U.S. scientists say beavers, known for their beneficial environmental effects near their dams, are also critical in maintaining downstream ecosystems.
U.S. Geological Survey and Rocky Mountain National Park researchers found ponds created by beaver dams raised downstream groundwater levels in the Colorado River Valley. And that, said the scientists, keeps soil water levels high and provides moisture to plants in the otherwise dry valley bottom.
Cherie Westbrook of Colorado State University and colleagues, along with U.S. Geological Survey scientists, conducted a three-year study in the national park examining valley ecosystems downstream in the Colorado River.
The researchers suggest elevated moisture levels found in soil surrounding beaver dams would otherwise require water from a very large natural flood to achieve the same expansive water availability to the valley bottom.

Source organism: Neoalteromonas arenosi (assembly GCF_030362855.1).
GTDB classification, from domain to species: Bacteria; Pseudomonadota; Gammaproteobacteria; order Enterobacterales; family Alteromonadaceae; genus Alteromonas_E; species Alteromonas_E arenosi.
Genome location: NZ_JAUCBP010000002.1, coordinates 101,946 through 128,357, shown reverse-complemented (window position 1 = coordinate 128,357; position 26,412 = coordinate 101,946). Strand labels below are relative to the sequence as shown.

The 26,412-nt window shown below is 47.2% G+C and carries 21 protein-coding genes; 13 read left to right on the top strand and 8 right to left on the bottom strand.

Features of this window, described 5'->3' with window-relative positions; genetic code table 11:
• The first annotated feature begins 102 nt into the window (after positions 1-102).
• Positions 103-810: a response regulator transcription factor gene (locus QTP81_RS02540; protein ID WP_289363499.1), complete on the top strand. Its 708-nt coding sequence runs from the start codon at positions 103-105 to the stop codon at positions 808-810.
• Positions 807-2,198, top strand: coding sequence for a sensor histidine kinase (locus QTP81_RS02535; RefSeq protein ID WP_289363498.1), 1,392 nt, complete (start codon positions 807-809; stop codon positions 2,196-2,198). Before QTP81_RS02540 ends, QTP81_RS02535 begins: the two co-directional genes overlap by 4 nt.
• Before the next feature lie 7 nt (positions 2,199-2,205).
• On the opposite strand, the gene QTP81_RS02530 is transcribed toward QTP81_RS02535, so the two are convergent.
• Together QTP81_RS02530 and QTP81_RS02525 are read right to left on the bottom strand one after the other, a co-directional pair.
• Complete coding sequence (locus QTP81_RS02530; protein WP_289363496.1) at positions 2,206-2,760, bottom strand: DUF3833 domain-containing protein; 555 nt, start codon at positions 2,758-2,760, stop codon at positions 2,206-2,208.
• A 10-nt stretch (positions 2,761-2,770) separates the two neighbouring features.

Additionally, beaver dams built away from river channels further redirect water, enhancing the depth, extent, and duration of inundation associated with smaller floods. The dams were also found to sustain plant and animal life during the dry summer season.
The study appears in the journal Water Resources Research.
Copyright 2006 by United Press International
Explore further: NOAA establishes 'tipping points' for sea level rise related flooding